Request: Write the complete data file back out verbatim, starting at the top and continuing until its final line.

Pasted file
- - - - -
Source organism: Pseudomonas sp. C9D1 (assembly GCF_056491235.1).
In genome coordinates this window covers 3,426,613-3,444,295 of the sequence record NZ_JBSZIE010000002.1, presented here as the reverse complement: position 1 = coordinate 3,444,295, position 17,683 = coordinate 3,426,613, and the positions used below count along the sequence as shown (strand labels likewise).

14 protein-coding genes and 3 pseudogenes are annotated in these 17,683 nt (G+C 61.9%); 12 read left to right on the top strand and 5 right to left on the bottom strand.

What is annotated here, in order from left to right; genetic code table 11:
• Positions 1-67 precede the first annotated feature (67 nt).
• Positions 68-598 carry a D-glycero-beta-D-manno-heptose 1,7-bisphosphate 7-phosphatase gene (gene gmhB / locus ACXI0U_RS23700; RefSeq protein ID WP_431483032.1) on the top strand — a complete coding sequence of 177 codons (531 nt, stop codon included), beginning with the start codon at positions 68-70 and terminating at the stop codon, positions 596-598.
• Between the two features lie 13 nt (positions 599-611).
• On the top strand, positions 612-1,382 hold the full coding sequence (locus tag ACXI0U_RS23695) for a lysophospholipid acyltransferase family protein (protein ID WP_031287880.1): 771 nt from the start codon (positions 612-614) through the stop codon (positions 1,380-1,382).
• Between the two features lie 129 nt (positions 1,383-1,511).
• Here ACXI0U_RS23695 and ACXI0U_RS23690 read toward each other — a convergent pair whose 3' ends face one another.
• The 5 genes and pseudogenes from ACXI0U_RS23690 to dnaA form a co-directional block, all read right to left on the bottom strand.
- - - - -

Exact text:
Source organism: Pseudomonas sp. C9D1 (assembly GCF_056491235.1).
In genome coordinates this window covers 3,426,613-3,444,295 of the sequence record NZ_JBSZIE010000002.1, presented here as the reverse complement: position 1 = coordinate 3,444,295, position 17,683 = coordinate 3,426,613, and the positions used below count along the sequence as shown (strand labels likewise).

14 protein-coding genes and 3 pseudogenes are annotated in these 17,683 nt (G+C 61.9%); 12 read left to right on the top strand and 5 right to left on the bottom strand.

What is annotated here, in order from left to right; genetic code table 11:
• Positions 1-67 precede the first annotated feature (67 nt).
• Positions 68-598 carry a D-glycero-beta-D-manno-heptose 1,7-bisphosphate 7-phosphatase gene (gene gmhB / locus ACXI0U_RS23700; RefSeq protein ID WP_431483032.1) on the top strand — a complete coding sequence of 177 codons (531 nt, stop codon included), beginning with the start codon at positions 68-70 and terminating at the stop codon, positions 596-598.
• Between the two features lie 13 nt (positions 599-611).
• On the top strand, positions 612-1,382 hold the full coding sequence (locus tag ACXI0U_RS23695) for a lysophospholipid acyltransferase family protein (protein ID WP_031287880.1): 771 nt from the start codon (positions 612-614) through the stop codon (positions 1,380-1,382).
• Between the two features lie 129 nt (positions 1,383-1,511).
• Here ACXI0U_RS23695 and ACXI0U_RS23690 read toward each other — a convergent pair whose 3' ends face one another.
• The 5 genes and pseudogenes from ACXI0U_RS23690 to dnaA form a co-directional block, all read right to left on the bottom strand.